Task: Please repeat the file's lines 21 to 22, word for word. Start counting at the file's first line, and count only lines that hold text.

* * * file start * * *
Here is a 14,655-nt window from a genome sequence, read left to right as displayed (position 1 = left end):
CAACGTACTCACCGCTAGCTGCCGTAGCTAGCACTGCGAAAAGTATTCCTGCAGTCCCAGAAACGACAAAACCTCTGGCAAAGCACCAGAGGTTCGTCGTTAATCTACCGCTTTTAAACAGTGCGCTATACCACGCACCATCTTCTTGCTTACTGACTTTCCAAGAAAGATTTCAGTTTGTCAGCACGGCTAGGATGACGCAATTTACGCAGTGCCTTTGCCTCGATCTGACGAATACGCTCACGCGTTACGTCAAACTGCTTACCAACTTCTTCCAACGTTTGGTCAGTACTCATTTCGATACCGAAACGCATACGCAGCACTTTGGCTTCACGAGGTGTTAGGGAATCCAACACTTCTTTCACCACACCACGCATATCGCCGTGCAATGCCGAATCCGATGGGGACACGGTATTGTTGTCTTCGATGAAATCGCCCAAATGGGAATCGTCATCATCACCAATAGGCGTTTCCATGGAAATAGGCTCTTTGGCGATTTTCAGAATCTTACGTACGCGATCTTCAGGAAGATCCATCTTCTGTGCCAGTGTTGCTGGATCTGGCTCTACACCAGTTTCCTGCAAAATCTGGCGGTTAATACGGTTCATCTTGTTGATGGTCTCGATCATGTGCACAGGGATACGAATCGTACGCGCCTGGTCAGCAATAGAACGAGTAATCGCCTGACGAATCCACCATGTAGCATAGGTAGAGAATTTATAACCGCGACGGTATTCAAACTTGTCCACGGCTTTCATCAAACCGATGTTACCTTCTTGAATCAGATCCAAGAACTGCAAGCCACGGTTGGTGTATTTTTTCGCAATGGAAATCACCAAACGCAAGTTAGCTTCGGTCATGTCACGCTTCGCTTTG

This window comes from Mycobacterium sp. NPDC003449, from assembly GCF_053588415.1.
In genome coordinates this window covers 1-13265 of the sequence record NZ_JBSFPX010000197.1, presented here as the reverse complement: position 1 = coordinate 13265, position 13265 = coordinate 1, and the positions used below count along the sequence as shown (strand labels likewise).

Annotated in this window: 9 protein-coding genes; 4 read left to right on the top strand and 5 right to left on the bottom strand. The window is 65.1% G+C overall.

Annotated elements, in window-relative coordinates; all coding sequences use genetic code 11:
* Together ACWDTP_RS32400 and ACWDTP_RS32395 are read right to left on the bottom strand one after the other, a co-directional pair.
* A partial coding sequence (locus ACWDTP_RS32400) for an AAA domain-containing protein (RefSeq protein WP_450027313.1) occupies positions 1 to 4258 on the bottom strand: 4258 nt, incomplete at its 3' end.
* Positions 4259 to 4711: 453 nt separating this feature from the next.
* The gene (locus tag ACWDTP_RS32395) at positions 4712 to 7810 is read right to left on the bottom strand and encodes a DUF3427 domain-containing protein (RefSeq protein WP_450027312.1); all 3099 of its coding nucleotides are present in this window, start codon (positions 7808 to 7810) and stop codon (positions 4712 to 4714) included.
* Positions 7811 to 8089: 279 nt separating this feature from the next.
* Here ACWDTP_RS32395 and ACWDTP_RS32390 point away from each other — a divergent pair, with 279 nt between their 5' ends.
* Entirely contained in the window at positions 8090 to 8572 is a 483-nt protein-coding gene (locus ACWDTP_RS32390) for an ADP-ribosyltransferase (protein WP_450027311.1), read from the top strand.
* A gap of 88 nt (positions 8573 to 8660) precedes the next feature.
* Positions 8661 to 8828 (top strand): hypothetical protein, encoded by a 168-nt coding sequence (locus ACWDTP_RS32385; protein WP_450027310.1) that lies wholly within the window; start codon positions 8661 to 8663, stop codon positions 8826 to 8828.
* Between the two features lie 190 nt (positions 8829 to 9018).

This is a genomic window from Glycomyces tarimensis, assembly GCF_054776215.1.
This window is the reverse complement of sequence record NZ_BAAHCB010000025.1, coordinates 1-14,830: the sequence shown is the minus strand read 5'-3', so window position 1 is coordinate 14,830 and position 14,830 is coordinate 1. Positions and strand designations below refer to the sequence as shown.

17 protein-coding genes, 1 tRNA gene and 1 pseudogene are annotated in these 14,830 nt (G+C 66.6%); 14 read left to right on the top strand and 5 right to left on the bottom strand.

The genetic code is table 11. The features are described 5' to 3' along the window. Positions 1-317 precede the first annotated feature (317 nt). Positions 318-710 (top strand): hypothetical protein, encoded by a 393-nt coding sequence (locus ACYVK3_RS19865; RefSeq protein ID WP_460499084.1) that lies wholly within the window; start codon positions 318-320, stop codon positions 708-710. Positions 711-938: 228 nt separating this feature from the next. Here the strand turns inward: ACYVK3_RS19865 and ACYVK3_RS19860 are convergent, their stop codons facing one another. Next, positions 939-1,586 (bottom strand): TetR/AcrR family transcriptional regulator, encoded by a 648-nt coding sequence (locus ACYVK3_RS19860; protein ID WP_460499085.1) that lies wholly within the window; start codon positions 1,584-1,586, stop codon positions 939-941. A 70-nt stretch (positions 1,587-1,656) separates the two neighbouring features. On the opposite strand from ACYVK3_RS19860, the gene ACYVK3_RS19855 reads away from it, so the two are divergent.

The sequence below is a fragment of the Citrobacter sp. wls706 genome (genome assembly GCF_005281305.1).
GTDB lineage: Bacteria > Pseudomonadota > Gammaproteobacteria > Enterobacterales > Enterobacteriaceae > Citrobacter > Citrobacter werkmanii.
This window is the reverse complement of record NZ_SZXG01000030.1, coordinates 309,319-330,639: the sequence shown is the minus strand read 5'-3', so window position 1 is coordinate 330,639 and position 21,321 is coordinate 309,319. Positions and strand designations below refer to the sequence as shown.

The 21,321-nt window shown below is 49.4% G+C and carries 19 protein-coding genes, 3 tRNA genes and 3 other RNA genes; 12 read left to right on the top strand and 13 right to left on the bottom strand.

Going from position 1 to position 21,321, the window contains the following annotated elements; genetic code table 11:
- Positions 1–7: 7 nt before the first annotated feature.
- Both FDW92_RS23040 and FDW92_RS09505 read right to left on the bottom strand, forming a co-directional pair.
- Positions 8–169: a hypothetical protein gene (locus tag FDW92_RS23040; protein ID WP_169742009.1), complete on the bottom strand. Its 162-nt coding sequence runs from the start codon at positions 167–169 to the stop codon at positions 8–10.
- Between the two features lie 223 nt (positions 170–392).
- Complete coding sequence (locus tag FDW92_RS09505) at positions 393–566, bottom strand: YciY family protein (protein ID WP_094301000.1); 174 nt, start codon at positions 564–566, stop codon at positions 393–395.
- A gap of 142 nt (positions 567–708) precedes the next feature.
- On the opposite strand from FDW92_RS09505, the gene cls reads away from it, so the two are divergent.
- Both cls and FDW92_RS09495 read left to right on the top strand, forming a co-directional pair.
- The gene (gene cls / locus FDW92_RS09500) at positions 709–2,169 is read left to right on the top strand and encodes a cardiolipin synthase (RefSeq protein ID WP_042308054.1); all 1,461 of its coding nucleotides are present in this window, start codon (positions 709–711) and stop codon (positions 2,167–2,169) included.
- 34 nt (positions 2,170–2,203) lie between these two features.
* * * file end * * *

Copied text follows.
The sequence below is a fragment of the Citrobacter sp. wls706 genome (genome assembly GCF_005281305.1).
GTDB lineage: Bacteria > Pseudomonadota > Gammaproteobacteria > Enterobacterales > Enterobacteriaceae > Citrobacter > Citrobacter werkmanii.